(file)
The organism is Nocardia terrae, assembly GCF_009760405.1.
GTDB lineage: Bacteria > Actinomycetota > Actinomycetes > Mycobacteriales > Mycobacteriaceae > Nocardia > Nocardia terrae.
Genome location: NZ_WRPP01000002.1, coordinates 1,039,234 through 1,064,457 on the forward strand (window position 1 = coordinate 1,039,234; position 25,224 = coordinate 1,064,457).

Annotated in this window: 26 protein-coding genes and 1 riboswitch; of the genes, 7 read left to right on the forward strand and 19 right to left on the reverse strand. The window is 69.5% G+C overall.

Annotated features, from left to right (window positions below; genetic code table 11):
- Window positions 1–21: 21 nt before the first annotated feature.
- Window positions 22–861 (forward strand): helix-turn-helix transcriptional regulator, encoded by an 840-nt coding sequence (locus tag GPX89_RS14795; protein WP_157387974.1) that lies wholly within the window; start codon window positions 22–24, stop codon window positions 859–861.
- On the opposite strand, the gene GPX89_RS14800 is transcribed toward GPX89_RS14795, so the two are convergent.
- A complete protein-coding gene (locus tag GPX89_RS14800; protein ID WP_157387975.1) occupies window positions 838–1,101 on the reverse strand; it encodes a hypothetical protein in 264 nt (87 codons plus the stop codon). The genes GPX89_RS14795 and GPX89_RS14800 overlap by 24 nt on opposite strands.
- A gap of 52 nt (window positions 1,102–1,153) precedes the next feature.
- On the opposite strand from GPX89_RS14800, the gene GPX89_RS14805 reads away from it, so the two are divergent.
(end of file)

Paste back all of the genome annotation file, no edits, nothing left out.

The organism is Nocardia terrae, assembly GCF_009760405.1.
GTDB lineage: Bacteria > Actinomycetota > Actinomycetes > Mycobacteriales > Mycobacteriaceae > Nocardia > Nocardia terrae.
Genome location: NZ_WRPP01000002.1, coordinates 1,039,234 through 1,064,457 on the forward strand (window position 1 = coordinate 1,039,234; position 25,224 = coordinate 1,064,457).

Annotated in this window: 26 protein-coding genes and 1 riboswitch; of the genes, 7 read left to right on the forward strand and 19 right to left on the reverse strand. The window is 69.5% G+C overall.

Annotated features, from left to right (window positions below; genetic code table 11):
- Window positions 1–21: 21 nt before the first annotated feature.
- Window positions 22–861 (forward strand): helix-turn-helix transcriptional regulator, encoded by an 840-nt coding sequence (locus tag GPX89_RS14795; protein WP_157387974.1) that lies wholly within the window; start codon window positions 22–24, stop codon window positions 859–861.
- On the opposite strand, the gene GPX89_RS14800 is transcribed toward GPX89_RS14795, so the two are convergent.
- A complete protein-coding gene (locus tag GPX89_RS14800; protein ID WP_157387975.1) occupies window positions 838–1,101 on the reverse strand; it encodes a hypothetical protein in 264 nt (87 codons plus the stop codon). The genes GPX89_RS14795 and GPX89_RS14800 overlap by 24 nt on opposite strands.
- A gap of 52 nt (window positions 1,102–1,153) precedes the next feature.
- On the opposite strand from GPX89_RS14800, the gene GPX89_RS14805 reads away from it, so the two are divergent.